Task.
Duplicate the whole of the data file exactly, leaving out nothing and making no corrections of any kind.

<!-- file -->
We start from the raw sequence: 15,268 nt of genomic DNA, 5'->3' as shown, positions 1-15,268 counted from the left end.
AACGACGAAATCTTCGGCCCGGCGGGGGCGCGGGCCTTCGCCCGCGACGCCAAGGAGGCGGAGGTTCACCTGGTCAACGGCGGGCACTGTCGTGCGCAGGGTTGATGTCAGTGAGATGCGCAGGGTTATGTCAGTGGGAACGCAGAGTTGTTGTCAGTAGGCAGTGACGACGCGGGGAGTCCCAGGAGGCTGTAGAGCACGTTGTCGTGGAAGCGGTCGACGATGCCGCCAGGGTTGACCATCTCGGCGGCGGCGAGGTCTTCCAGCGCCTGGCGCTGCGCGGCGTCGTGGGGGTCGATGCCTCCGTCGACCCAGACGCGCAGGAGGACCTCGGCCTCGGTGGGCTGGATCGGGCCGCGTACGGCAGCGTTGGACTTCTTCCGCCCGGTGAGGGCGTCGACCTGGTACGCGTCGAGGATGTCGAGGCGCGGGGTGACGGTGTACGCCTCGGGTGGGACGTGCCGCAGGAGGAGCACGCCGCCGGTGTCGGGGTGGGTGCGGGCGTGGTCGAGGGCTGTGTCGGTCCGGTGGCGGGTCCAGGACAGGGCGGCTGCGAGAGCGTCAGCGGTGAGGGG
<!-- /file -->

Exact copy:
We start from the raw sequence: 15,268 nt of genomic DNA, 5'->3' as shown, positions 1-15,268 counted from the left end.
AACGACGAAATCTTCGGCCCGGCGGGGGCGCGGGCCTTCGCCCGCGACGCCAAGGAGGCGGAGGTTCACCTGGTCAACGGCGGGCACTGTCGTGCGCAGGGTTGATGTCAGTGAGATGCGCAGGGTTATGTCAGTGGGAACGCAGAGTTGTTGTCAGTAGGCAGTGACGACGCGGGGAGTCCCAGGAGGCTGTAGAGCACGTTGTCGTGGAAGCGGTCGACGATGCCGCCAGGGTTGACCATCTCGGCGGCGGCGAGGTCTTCCAGCGCCTGGCGCTGCGCGGCGTCGTGGGGGTCGATGCCTCCGTCGACCCAGACGCGCAGGAGGACCTCGGCCTCGGTGGGCTGGATCGGGCCGCGTACGGCAGCGTTGGACTTCTTCCGCCCGGTGAGGGCGTCGACCTGGTACGCGTCGAGGATGTCGAGGCGCGGGGTGACGGTGTACGCCTCGGGTGGGACGTGCCGCAGGAGGAGCACGCCGCCGGTGTCGGGGTGGGTGCGGGCGTGGTCGAGGGCTGTGTCGGTCCGGTGGCGGGTCCAGGACAGGGCGGCTGCGAGAGCGTCAGCGGTGAGGGG